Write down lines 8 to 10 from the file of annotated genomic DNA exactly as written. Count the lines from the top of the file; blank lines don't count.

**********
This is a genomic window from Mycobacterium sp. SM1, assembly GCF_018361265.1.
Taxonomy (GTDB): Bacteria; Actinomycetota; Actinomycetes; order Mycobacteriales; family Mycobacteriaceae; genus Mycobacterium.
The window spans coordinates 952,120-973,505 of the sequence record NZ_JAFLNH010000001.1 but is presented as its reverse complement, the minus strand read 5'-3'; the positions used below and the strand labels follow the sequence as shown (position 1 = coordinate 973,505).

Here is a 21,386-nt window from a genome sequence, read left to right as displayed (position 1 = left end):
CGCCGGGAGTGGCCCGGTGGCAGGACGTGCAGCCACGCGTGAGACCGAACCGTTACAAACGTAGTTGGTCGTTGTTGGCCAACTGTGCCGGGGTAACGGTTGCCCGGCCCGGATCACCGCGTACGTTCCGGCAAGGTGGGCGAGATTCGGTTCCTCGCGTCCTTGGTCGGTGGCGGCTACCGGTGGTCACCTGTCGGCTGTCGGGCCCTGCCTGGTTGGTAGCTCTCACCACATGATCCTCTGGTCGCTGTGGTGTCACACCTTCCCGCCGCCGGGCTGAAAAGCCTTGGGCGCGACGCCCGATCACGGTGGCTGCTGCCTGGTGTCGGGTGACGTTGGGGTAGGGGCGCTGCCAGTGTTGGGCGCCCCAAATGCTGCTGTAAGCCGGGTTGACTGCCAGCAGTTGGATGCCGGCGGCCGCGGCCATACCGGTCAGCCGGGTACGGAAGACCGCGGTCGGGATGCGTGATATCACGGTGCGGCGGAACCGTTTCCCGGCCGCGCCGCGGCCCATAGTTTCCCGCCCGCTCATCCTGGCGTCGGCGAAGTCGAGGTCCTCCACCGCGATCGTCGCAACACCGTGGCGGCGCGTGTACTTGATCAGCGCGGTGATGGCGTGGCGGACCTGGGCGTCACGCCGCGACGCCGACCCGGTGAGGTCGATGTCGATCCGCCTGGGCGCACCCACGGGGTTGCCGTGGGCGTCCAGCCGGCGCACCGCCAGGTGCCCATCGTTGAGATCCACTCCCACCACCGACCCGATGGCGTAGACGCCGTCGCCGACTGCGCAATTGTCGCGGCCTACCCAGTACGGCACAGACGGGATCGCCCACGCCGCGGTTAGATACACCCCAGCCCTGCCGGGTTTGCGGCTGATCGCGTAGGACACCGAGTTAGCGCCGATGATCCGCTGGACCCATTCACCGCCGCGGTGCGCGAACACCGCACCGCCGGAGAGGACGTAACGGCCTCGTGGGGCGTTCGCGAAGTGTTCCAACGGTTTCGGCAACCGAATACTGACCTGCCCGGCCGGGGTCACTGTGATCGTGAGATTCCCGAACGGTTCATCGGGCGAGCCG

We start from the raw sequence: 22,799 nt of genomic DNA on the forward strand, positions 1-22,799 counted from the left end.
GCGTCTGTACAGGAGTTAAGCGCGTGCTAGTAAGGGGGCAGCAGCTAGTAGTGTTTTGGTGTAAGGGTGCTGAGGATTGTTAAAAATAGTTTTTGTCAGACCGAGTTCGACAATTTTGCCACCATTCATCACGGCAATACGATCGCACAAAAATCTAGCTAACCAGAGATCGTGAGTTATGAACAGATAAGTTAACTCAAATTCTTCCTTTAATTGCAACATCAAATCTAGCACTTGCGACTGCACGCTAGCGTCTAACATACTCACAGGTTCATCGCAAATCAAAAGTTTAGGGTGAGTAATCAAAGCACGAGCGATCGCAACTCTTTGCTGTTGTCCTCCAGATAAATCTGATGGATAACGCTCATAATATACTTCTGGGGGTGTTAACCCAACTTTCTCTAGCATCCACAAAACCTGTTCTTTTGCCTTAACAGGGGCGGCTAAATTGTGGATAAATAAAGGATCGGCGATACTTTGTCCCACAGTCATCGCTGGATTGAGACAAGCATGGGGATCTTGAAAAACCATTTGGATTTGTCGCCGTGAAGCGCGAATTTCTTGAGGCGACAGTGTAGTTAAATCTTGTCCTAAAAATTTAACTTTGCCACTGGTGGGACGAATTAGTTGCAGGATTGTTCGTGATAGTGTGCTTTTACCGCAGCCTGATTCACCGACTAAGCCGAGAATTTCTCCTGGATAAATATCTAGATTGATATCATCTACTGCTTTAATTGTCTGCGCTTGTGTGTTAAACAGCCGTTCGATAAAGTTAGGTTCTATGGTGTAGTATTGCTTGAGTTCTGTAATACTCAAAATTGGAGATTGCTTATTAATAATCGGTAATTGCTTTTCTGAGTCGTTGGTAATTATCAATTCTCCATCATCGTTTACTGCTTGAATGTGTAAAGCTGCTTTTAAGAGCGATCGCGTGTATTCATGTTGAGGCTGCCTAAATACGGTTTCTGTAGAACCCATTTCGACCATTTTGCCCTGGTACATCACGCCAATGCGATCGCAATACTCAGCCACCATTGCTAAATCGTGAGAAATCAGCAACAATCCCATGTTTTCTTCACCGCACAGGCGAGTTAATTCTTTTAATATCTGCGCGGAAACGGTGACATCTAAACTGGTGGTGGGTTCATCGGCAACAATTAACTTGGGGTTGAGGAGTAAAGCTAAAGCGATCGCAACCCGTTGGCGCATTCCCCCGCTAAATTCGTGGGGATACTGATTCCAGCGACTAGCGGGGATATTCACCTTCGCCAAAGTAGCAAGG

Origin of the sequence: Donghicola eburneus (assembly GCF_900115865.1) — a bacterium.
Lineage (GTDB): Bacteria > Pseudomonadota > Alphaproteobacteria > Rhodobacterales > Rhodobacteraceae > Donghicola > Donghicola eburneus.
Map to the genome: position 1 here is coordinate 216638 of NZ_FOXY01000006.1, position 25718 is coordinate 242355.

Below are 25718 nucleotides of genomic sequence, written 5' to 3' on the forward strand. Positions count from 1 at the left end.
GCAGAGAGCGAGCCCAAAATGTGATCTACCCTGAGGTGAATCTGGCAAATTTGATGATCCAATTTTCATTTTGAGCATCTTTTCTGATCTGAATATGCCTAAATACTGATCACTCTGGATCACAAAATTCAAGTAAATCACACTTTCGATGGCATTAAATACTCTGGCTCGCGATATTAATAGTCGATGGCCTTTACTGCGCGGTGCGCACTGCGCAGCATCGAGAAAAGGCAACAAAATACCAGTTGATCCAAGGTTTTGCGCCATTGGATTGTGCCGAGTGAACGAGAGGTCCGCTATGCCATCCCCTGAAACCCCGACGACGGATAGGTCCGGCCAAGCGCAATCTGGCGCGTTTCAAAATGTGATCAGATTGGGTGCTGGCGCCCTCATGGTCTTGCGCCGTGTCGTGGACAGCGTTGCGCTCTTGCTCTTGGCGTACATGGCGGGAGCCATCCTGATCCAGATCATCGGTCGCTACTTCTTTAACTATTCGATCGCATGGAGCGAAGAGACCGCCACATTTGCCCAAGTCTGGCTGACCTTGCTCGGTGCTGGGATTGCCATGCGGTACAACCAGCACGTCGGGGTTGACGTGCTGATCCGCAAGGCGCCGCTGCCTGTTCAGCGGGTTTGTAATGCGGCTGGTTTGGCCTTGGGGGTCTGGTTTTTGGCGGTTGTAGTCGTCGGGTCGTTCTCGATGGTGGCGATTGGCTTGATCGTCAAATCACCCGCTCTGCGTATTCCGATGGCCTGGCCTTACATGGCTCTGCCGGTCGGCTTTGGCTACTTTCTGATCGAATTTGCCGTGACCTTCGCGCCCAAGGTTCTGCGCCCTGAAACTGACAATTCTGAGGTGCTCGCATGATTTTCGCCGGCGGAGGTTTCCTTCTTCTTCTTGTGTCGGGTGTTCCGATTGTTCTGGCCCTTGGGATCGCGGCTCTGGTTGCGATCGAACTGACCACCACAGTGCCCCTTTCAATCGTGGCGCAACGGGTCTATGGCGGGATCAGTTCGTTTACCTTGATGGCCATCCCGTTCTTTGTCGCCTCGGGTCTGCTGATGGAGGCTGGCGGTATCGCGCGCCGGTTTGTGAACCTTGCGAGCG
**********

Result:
Origin of the sequence: Donghicola eburneus (assembly GCF_900115865.1) — a bacterium.
Lineage (GTDB): Bacteria > Pseudomonadota > Alphaproteobacteria > Rhodobacterales > Rhodobacteraceae > Donghicola > Donghicola eburneus.
Map to the genome: position 1 here is coordinate 216638 of NZ_FOXY01000006.1, position 25718 is coordinate 242355.